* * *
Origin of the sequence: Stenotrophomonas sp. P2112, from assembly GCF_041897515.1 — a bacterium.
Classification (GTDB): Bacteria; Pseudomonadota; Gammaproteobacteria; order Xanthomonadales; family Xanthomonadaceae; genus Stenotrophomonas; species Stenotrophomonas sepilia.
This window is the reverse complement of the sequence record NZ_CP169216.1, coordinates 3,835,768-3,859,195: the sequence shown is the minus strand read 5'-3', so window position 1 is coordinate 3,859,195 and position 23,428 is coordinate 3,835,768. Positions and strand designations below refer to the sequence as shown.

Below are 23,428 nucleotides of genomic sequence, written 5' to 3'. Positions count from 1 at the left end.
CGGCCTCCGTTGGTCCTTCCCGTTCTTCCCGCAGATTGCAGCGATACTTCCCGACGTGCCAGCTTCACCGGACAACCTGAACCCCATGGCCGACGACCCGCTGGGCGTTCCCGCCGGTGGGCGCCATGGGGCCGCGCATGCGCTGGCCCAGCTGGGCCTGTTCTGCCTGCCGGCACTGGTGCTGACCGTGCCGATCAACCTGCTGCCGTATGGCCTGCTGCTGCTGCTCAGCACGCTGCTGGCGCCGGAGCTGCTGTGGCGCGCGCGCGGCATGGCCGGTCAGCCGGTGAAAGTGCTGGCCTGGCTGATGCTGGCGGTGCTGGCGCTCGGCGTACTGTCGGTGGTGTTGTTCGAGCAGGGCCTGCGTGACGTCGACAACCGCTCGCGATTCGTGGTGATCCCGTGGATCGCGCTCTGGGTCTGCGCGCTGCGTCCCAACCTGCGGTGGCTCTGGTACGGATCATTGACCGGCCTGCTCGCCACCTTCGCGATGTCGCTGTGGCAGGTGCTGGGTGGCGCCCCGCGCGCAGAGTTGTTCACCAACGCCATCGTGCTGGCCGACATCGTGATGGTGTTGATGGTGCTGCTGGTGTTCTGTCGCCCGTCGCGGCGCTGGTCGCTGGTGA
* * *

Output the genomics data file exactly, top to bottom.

Origin of the sequence: Stenotrophomonas sp. P2112, from assembly GCF_041897515.1 — a bacterium.
Classification (GTDB): Bacteria; Pseudomonadota; Gammaproteobacteria; order Xanthomonadales; family Xanthomonadaceae; genus Stenotrophomonas; species Stenotrophomonas sepilia.
This window is the reverse complement of the sequence record NZ_CP169216.1, coordinates 3,835,768-3,859,195: the sequence shown is the minus strand read 5'-3', so window position 1 is coordinate 3,859,195 and position 23,428 is coordinate 3,835,768. Positions and strand designations below refer to the sequence as shown.

Below are 23,428 nucleotides of genomic sequence, written 5' to 3'. Positions count from 1 at the left end.
CGGCCTCCGTTGGTCCTTCCCGTTCTTCCCGCAGATTGCAGCGATACTTCCCGACGTGCCAGCTTCACCGGACAACCTGAACCCCATGGCCGACGACCCGCTGGGCGTTCCCGCCGGTGGGCGCCATGGGGCCGCGCATGCGCTGGCCCAGCTGGGCCTGTTCTGCCTGCCGGCACTGGTGCTGACCGTGCCGATCAACCTGCTGCCGTATGGCCTGCTGCTGCTGCTCAGCACGCTGCTGGCGCCGGAGCTGCTGTGGCGCGCGCGCGGCATGGCCGGTCAGCCGGTGAAAGTGCTGGCCTGGCTGATGCTGGCGGTGCTGGCGCTCGGCGTACTGTCGGTGGTGTTGTTCGAGCAGGGCCTGCGTGACGTCGACAACCGCTCGCGATTCGTGGTGATCCCGTGGATCGCGCTCTGGGTCTGCGCGCTGCGTCCCAACCTGCGGTGGCTCTGGTACGGATCATTGACCGGCCTGCTCGCCACCTTCGCGATGTCGCTGTGGCAGGTGCTGGGTGGCGCCCCGCGCGCAGAGTTGTTCACCAACGCCATCGTGCTGGCCGACATCGTGATGGTGTTGATGGTGCTGCTGGTGTTCTGTCGCCCGTCGCGGCGCTGGTCGCTGGTGA